P.F. Remix: Dorianne Laux and Joseph Millar
It is a privilege and pleasure to welcome the return of two of our favorite and previously featured poets, Dorianne Laux and Joseph Millar, who share not only a passion for writing, but for each other. Both are recognized and well-regarded authors in their own right, who among other things, have in common authentic honest styles and superb academic credentials.
Dorianne’s finely-crafted writing, her keen ear for language, her instinctive feel for music and her insights into the human heart are all part of this writer’s enormous appeal. We invite you to check out Pirene’s Fountain’s previous feature and share our appreciation for her poetic gifts.
Equally talented, Millar engages his reading audience with immense warmth, in vignettes which transform everyday life into inspiration and wisdom. His honest, personal and relatable poetry touches a chord in us all. To enjoy more from this wonderful writer, see our May, 2009 issue.
Ms. Laux’s poetry collections include Awake (1990), What We Carry (1994), Smoke (2000), Facts About the Moon (2005), Superman: The Chapbook (2008), and co-author of The Poet’s Companion: A Guide to the Pleasures of Writing Poetry (1997) with Kim Addonizio. She is the recipient of two NEA’s, a Guggenheim, two Pushcart Prizes, and an Oregon Book Award. For its universal regard, Laux’s poetry has been translated into French, Italian, Korean, Romanian and Brazilian Portuguese. Currently she is a professor at North Carolina University.
Mr. Millar was awarded a grant from the NEA in 2002, and the Pushcart Prize in 2008. He has also received fellowships from the Montalvo Center for the Arts, and from Oregon Literary Arts. His work has appeared in numerous magazines and journals, including Shenandoah, Double Take, Ploughshares and River Styx, among others. In addition, he is the author of Overtime (2001), and Fortune (2007) and two chapbooks, Slow Dancer (1992) and Nightbound (2009). He and Laux make their home in Raleigh, North Carolina.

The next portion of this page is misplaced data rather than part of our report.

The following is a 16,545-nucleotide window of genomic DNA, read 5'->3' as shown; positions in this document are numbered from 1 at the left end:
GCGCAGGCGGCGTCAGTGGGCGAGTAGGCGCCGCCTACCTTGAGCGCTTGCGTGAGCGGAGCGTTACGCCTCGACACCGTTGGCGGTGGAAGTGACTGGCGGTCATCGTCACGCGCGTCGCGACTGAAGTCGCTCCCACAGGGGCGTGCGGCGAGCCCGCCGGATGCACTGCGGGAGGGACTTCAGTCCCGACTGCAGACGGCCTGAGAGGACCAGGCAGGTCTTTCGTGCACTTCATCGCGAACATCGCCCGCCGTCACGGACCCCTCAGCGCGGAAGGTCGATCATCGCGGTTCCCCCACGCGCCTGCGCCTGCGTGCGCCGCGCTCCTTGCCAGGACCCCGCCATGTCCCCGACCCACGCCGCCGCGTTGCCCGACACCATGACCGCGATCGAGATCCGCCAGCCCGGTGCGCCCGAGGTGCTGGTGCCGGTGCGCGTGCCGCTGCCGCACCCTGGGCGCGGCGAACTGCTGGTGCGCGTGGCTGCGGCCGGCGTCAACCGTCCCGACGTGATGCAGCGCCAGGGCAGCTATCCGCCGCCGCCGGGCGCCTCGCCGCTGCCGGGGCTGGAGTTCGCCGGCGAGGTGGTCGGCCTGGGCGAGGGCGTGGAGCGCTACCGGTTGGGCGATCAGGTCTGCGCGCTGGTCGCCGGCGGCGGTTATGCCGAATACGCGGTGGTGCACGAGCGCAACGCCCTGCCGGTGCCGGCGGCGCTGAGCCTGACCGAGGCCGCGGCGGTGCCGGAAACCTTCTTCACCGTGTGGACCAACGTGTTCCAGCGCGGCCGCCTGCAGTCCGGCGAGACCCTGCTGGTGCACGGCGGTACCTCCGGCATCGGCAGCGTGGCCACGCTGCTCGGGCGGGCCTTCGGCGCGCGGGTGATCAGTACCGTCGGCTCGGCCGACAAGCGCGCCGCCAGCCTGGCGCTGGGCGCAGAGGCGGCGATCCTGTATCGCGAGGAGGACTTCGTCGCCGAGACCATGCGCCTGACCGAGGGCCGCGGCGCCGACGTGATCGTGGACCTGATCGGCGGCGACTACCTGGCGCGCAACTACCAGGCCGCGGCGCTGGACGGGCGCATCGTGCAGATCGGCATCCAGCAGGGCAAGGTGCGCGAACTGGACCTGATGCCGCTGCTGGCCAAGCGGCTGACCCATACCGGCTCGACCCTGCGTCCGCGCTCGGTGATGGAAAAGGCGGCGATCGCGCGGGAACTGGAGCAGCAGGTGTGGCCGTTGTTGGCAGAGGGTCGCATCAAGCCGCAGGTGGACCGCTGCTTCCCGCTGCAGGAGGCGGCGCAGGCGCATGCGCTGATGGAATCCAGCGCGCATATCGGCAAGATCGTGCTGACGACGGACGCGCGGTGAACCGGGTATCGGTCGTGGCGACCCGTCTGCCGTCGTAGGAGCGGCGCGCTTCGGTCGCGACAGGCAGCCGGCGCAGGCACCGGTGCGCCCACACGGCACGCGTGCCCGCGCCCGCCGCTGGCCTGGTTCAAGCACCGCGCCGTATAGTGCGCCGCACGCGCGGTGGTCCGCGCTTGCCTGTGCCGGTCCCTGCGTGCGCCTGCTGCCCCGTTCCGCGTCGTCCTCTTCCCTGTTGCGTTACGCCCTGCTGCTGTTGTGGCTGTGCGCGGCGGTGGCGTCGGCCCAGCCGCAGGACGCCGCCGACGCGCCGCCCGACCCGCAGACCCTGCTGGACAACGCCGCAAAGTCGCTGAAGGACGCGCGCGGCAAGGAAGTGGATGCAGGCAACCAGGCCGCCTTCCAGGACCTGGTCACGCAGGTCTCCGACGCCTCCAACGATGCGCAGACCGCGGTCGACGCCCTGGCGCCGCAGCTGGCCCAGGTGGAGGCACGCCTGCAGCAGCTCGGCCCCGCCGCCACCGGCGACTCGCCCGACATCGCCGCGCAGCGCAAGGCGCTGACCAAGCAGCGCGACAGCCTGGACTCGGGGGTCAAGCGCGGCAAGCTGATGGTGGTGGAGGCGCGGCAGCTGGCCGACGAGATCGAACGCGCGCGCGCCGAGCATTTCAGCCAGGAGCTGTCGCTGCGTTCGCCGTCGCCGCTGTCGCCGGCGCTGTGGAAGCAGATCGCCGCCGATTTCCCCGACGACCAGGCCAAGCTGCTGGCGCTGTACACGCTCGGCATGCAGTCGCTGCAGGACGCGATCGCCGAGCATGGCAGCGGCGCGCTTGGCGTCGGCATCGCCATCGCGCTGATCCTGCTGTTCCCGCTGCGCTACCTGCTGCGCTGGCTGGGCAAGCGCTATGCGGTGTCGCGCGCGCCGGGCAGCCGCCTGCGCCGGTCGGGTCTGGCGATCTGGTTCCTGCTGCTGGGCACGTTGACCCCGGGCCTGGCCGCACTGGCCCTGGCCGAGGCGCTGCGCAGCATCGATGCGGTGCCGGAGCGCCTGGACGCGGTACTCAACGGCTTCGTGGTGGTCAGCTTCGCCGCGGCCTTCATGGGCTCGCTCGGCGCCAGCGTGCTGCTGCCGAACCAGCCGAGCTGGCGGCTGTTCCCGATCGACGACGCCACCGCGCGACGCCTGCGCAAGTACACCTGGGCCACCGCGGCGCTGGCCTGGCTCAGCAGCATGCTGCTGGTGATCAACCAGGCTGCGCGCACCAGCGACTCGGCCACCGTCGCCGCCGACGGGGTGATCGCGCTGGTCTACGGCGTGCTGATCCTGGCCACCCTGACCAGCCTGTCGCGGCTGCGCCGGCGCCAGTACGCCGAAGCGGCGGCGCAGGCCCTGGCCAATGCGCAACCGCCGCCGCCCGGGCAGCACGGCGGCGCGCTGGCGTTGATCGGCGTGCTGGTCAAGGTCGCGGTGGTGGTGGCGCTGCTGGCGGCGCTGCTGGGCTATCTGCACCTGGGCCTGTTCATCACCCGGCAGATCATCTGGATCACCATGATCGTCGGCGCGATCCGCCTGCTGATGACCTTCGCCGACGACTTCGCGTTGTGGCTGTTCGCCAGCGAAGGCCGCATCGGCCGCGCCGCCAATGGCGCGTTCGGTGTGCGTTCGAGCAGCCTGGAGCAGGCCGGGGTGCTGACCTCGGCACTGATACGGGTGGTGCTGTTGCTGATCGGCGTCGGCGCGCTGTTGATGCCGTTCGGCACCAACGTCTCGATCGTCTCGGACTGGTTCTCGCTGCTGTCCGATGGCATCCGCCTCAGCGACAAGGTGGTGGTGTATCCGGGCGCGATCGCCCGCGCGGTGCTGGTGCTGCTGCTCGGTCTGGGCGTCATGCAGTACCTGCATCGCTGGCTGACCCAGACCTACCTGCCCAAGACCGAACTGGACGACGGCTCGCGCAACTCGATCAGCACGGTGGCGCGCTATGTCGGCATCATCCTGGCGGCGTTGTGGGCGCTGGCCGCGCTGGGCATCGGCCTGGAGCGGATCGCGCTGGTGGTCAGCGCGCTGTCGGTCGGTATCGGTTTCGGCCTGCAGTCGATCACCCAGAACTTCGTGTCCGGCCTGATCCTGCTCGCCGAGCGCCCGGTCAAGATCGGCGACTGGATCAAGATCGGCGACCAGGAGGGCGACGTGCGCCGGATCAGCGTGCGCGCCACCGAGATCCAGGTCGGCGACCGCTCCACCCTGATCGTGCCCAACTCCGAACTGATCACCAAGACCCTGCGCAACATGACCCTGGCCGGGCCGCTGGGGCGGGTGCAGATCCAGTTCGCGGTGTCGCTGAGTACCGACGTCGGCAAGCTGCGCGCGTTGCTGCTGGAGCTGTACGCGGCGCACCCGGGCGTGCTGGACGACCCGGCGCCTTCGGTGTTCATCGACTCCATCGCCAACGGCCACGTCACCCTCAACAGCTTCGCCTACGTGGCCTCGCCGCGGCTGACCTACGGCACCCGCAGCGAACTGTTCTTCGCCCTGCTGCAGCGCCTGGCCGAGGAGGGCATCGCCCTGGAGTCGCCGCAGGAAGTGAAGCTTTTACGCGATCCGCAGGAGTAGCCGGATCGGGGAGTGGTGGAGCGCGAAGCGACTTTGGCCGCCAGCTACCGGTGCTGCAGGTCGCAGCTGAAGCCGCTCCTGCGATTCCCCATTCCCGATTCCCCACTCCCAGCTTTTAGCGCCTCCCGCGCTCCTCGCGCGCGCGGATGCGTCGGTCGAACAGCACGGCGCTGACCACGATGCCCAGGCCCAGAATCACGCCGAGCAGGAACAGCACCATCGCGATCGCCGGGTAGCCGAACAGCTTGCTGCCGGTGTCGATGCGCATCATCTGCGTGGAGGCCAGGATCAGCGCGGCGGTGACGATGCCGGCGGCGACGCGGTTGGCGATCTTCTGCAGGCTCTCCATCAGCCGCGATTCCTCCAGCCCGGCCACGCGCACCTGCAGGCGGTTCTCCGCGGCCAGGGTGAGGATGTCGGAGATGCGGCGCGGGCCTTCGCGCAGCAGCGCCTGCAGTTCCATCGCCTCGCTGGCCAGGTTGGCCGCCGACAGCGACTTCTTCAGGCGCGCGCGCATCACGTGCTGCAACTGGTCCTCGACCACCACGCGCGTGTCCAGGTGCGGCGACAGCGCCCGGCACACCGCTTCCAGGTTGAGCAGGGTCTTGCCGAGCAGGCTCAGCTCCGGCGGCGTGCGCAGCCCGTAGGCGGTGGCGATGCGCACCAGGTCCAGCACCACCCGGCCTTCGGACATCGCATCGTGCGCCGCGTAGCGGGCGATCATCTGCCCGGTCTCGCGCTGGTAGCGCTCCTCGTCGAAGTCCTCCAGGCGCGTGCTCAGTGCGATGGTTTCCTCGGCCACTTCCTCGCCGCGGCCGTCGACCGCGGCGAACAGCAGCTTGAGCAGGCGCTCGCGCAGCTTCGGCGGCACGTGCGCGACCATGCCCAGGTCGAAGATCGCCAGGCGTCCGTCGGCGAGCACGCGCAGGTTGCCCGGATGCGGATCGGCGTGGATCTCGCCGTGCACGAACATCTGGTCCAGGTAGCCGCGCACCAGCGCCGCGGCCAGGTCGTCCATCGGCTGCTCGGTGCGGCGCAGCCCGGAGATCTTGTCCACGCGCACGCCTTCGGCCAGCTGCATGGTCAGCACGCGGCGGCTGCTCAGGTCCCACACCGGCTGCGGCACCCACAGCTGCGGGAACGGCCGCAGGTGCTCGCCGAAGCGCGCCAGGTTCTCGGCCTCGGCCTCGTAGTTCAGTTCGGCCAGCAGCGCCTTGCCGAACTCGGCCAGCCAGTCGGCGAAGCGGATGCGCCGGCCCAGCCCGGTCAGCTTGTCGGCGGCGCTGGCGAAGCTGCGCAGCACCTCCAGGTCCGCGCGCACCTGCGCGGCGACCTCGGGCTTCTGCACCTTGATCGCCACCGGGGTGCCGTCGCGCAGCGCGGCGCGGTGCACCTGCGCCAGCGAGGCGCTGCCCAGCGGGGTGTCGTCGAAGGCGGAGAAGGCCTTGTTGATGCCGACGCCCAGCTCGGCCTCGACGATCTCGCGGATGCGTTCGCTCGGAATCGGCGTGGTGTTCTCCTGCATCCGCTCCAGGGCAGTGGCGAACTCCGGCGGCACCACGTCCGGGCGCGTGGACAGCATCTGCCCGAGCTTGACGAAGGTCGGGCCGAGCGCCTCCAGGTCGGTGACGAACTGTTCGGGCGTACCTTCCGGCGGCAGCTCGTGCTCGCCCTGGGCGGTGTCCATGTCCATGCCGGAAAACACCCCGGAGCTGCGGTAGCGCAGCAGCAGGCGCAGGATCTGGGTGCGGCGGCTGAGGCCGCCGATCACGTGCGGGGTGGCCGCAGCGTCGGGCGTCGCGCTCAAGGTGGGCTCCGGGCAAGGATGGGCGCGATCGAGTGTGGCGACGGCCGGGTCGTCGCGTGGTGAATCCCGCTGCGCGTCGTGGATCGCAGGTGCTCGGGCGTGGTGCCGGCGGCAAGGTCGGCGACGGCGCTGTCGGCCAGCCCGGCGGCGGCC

Hers & His
Hers is poetry alive with wisdom, keen observation, wit and deft imagery; his is richly-textured narratives of the day-to-day, in language that speaks to the everyman.
…“Inside my house are those who love me.
My daughter dusts biscuit dough.
And there’s a man who will lift my hair
in his hands, brush it
until it throws sparks.”
Laux, from “On the Back Porch”
In always human voice, both authors possess a natural ability to invite readers into their respective experiences with memorable, relatable, free-flowing verse. Such is the case with Millar’s “Lyrical,” in which the incessant yapping of a neighbor’s dog turns poetic.
The spaniel next door yaps at the sparrows,
he yaps at the crows and the mailman,
yaps at the compost pile and the sunflower,
yaps at the rain and the sky. He yaps
at the steps leading down to the creek
where the flax plants bloom high as my waist
and blue flowers force their way up